Later, when I was just standing, a student approached to ask for a copy of what I was clearly holding a stack of. I gave him Carl Dix’s statement and he began grilling me with questions. What did I think the protests had accomplished? Why would communists come down all the way from New York City and other places to be here? What did we think should happen next? Why would white people feel so strongly about this issue and how do I navigate when and how to speak out, given that I am white? He opened up about racist hate that has been shouted at him and admitted that he’s begun thinking about politics and social change in ways he was never inclined to before. “Are you really communists? Like, all-in, all the way communists?” When I told him, “Yes, absolutely,” and got a bit into what that means he responded, “I am going to give you my phone number but I want to be clear, it's not because I am a communist or am now convinced of everything you have said—I just want to learn more. I am open to it.” We read out loud the “Invitation”  from Bob Avakian and then walked through the approach that he takes and the responsibility the student has to follow through on his own concerns and convictions in the ways described. He appreciated this approach and then lit up, right before running off to class, when we told him that the Revolutionary Communist Party, USA has published a Constitution for the New Socialist Republic in North America (Draft Proposal). He seemed surprised just how intrigued he’d become to learn more about real communism through the course of our conversation, coming on top of weeks of intensifying political struggle.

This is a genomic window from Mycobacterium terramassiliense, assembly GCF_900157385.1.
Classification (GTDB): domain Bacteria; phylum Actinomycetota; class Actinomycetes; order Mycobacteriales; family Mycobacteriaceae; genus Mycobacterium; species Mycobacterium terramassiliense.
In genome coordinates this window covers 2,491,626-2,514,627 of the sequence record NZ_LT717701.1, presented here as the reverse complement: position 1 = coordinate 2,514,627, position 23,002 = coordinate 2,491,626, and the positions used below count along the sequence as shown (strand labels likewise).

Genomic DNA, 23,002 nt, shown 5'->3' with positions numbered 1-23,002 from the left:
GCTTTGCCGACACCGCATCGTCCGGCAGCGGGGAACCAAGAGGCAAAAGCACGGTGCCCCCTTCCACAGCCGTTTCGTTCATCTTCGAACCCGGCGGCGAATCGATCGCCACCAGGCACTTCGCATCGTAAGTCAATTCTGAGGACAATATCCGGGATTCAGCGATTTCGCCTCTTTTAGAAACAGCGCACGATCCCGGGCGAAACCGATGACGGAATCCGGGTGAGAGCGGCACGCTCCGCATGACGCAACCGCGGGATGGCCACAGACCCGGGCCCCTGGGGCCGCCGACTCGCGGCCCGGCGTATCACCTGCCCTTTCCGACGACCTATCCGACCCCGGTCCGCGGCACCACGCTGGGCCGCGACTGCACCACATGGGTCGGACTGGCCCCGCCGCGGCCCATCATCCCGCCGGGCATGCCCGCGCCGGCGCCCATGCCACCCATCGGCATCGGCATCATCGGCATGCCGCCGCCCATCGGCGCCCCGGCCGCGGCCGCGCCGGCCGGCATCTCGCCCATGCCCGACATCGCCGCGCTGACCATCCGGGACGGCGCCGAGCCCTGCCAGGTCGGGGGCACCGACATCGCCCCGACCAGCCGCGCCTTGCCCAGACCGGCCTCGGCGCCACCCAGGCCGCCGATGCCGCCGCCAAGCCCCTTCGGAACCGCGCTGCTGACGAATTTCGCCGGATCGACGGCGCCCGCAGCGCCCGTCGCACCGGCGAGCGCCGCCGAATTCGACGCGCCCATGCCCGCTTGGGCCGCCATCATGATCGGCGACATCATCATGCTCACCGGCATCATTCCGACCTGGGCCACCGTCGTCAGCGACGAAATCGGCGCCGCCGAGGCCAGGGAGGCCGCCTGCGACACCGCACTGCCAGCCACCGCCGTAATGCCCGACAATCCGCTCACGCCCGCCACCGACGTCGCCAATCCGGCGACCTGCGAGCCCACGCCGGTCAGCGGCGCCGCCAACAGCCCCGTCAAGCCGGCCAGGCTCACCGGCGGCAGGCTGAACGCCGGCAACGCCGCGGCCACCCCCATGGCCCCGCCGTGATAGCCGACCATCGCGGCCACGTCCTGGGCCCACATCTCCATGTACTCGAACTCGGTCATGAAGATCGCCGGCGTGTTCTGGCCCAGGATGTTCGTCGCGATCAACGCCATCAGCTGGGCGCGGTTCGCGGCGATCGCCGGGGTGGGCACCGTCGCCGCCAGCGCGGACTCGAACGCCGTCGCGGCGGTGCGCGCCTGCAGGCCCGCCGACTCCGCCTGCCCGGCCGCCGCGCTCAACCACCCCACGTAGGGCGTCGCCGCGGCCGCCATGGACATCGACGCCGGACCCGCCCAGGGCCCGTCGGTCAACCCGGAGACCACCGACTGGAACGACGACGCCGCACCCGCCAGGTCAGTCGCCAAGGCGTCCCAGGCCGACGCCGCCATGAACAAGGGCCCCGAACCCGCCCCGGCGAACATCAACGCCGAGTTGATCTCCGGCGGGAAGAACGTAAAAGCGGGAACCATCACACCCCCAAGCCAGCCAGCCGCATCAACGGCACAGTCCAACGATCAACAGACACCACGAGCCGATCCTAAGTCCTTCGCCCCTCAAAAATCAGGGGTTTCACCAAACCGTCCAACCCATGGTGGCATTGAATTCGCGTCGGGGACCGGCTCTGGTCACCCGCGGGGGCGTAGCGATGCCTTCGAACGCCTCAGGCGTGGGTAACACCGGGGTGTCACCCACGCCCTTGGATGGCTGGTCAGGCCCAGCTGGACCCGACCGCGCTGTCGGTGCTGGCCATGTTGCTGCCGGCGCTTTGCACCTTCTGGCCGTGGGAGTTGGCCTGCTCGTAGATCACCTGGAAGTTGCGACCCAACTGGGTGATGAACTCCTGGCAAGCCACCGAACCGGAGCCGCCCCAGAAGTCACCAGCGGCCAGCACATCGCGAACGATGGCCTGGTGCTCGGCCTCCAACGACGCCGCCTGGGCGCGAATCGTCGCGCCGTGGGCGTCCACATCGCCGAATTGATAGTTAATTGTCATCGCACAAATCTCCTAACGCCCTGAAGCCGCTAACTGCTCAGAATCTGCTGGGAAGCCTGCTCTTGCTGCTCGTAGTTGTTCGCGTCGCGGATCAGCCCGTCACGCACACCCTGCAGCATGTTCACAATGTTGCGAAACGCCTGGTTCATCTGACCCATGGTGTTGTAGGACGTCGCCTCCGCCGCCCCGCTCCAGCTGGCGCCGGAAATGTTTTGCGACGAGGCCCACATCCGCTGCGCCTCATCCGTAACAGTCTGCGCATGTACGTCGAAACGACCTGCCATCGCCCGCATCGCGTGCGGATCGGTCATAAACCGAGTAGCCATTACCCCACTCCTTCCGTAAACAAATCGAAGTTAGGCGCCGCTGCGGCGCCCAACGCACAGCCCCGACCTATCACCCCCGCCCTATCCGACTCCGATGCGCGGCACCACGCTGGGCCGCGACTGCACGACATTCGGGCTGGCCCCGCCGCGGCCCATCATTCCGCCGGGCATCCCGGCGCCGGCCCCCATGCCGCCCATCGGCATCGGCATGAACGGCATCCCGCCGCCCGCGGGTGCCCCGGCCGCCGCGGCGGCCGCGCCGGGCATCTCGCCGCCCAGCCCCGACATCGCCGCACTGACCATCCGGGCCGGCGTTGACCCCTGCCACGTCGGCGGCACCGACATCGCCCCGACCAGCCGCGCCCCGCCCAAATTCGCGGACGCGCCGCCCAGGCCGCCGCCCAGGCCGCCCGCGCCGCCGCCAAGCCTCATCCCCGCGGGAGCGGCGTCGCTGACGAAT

There is so much more I’d like to share. Reactions to the Stolen Lives poster about people murdered by police and the ways we are fighting to win people to take up the need to mobilize people on the anniversary of the murder by police of Tamir Rice on November 22. Some of the history of the land beneath Mizzou campus and the indigenous tribes that once lived there. The threats that student protesters have received—death threats, rape threats, are disturbingly credible. Reactions to the quote from BA on the potential for unprecedented beauty to rise out of unspeakable ugliness  focusing up on the oppression and liberatory role of Black people. Questions of identity and nationalism versus scientific communism and internationalism. And more. But it is late and this will have to wait.